Skiffy Flix: King Kong

This very famous and popular film, from 1933, isn’t exactly science fiction, but somewhat adjacent to SF: a variation of the “lost world” story popular in the 19th and early 20th centuries, when there were still unexplored areas of the world, and it was possible to believe that those areas held bizarre creatures from prehistoric times that had been driven away from civilization, or simply hadn’t been driven to extinction yet. Arthur Conan Doyle’s 1912 novel THE LOST WORLD is the titular example; elements of the idea play a key role in the recent Pixar animated film Up.

So King Kong plays off this theme, by finding an obscure island containing an enormous gorilla-like creature, and a colony of primitive humans walled off from the creature at one end of the island.

Again, no need to recount the plot of such a famous film; it’s here on Wikipedia:

I watched this again, after many years, out of a sense of duty to revisit all the famous 1930s and 1940s horror and pre-SF films, not because I have any special affection for it. I’ve always found it implausible at its core, the way the creature is captured and somehow shackled aboard a ship for its return to New York, an event that is elided. (We never see the crewmen shackle the creature or get the beast to their ship on a, what, dinghy? How would that work?)

The whole premise is questionable as well. Why would such an enormous creature be found on this small Skull Island? Large mammals don’t live on small islands; ecology, and evolution. And how is there just one of them? That there’s just one plays to the notion of the individual monster, which just doesn’t exist in real life. (Science fiction indulges in this conceit at times; even Star Trek played with the notion of singular, unique creatures somehow existing and threatening the Enterprise, with out any justification for how they came to exist, or how a single creature survived the extinction of its race.)

Yes, yes, they’re not science fiction – as I said – they’re fantasy/horror stories about things people fear. And think they can subdue, to their misery; the recurrent theme of human hubris.

Still, I took notes as I watched and will record a few of them here.

  • The premise involves a film producer who knows about the secret island and is leaving in the morning to make a film there. But he knows the public wants a love interest. So, on the night before his ship sails, he goes into New York to find a girl. He finds a girl at a fruit stand and, within an hour or so, convinces her to come overseas with him and star in a film. Wow! An example, it seems, of how easily women were manipulated by men, or were thought to be, at the time.
  • Also, everyone smokes.
  • It’s fascinating seeing how the director, Carl Denham, does film tests aboard the ship, literally cranking the camera by hand as his girl star acts, miming screaming.
  • The natives are your standard Hollywood ooga-booga natives who sacrifice young women to Kong, to be his “bride.” Because of course they do.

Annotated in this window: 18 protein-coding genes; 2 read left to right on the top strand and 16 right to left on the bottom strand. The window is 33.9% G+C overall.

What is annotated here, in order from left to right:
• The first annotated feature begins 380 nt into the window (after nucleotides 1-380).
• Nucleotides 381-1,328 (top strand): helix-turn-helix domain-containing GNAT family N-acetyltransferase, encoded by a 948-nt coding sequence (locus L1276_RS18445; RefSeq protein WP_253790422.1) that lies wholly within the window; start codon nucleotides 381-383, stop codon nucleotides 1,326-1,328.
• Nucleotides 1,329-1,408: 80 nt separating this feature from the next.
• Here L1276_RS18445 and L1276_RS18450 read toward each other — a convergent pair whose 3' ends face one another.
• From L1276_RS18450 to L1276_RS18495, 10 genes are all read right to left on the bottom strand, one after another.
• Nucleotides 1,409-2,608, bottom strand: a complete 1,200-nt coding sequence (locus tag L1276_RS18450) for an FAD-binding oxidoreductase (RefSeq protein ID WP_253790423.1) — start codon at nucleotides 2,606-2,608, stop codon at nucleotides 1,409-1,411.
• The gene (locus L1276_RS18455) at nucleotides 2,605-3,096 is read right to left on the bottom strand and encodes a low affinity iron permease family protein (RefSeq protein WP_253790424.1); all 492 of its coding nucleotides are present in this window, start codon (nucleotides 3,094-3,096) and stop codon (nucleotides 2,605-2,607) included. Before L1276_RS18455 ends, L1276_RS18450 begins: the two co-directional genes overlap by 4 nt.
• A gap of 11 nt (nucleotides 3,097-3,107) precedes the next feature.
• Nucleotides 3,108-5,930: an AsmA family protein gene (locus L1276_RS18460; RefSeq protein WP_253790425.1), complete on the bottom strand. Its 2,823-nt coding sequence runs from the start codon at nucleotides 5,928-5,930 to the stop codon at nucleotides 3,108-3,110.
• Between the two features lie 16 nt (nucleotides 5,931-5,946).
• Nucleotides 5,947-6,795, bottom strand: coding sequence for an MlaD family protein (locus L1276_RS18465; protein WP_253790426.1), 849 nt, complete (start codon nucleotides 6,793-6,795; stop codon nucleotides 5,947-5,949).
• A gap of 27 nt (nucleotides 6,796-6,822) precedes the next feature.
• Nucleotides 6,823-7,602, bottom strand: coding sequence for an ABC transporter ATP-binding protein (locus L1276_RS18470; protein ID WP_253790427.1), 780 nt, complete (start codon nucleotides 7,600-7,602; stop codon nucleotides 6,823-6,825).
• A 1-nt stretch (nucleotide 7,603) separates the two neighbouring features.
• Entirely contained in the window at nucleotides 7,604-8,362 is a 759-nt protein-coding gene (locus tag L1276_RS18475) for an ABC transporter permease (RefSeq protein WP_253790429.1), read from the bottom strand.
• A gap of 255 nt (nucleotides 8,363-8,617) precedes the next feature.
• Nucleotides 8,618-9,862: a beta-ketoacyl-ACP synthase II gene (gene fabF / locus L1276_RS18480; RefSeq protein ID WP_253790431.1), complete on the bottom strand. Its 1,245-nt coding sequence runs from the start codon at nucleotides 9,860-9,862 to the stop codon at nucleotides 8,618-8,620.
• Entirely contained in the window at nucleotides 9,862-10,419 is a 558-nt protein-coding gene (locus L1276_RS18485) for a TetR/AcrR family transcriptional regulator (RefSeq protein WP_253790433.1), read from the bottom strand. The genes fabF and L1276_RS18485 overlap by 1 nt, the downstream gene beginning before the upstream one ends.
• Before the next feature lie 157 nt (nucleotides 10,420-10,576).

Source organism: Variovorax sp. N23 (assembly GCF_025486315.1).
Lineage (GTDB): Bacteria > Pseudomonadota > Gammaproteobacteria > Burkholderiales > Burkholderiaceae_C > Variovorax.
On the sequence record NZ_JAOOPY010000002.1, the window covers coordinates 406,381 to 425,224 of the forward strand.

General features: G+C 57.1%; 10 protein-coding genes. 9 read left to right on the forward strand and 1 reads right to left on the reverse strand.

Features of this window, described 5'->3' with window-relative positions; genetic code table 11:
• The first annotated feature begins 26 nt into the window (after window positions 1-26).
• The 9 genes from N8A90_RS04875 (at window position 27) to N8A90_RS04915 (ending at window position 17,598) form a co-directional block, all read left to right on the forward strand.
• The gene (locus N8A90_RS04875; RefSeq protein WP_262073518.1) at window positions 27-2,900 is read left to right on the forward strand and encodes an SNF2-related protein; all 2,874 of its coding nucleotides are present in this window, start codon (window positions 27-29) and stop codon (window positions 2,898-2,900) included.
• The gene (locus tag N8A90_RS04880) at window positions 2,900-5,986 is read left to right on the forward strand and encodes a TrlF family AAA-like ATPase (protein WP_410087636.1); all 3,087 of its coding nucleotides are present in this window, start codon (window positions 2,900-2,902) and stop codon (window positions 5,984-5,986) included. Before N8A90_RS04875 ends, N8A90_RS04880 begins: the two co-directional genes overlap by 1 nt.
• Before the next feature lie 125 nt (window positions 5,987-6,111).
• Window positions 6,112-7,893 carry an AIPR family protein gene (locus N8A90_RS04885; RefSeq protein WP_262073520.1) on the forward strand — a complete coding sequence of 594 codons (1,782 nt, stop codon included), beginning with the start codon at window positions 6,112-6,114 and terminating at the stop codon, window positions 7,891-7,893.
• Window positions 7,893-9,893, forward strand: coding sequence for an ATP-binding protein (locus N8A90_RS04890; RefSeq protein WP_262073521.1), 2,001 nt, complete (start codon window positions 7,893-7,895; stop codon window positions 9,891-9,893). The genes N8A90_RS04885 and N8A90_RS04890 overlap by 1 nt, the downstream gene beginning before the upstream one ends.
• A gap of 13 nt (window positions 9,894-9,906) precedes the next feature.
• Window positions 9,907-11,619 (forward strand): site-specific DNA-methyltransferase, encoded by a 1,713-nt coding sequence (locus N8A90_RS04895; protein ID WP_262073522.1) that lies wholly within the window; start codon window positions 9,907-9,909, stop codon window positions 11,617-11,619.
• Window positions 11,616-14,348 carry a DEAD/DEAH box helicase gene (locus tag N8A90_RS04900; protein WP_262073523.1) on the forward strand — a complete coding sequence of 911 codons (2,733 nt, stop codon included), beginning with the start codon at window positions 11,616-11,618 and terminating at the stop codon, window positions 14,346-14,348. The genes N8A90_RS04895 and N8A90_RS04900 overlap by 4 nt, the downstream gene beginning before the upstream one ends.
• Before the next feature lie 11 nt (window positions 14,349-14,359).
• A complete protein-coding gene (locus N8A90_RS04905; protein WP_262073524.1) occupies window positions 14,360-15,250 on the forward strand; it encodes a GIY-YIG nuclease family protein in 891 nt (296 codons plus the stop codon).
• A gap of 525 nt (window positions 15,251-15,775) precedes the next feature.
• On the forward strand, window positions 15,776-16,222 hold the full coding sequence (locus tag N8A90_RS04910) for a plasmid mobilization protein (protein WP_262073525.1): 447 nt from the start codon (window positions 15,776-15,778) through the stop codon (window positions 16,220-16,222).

• The bulk of the film is set on the island, as the natives capture our girl, Ann Darrow (played by Fay Wray), and offer her to Kong, who carries her away. A bunch of the boat crew pursue, and there are endless scenes of tramping through the jungle, encountering various dinosaurs, most of them getting killed.
  • For its time, it’s worth recognizing, this was a masterpiece of special effects – stop-motion animation, done by Willis O’Brien, which consists of models of Kong and dinosaurs physically manipulated, very slightly, for each frame to frame shot, and then combined against a realistic background. There’s a lot of this, with dinosaurs, snakes, pterodactyls…
  • Still, the bulk of this part of the film is dominated by Fay Wray screaming, over and over and over.
  • The last act of the film occurs after Kong has been (somehow) put aboard the ship and returned to New York. Now a theater marquee advertises Kong, and a huge, very-well dressed, audience files in to see. The audience oohs and ahs. But then photographers are brought in…and their flashbulbs drive Kong into a frenzy. He breaks free, escapes into the alley, and then into the city. Kong smashes trains, climbs a skyscraper and reaches into an apartment and pulls a woman out of her bed—and drops her to the street below. Undoubtedly scary, dramatic fare for audiences of 1933.
  • And of course the very very famous final scenes show Kong climbing the Empire State Building, with Fay Wray in his hand. We understand that, like the Frankenstein monster, Kong isn’t evil, he’s a victim; he’s gentle and kind, to Fay Wray, with whom he is somehow in love. But the biplanes are called out, and attack him from the air, and drive him down. In a genuinely moving and emotional ending, Kong fades, growing weaker from the planes’ attacks, and slips, and falls, into the streets below.
  • And in the famous final line, someone in the street below (where we see Kong’s bulk lying there) says, it wasn’t the airplanes, it was beauty that killed the beast.

I’ve not seen any of the remakes.

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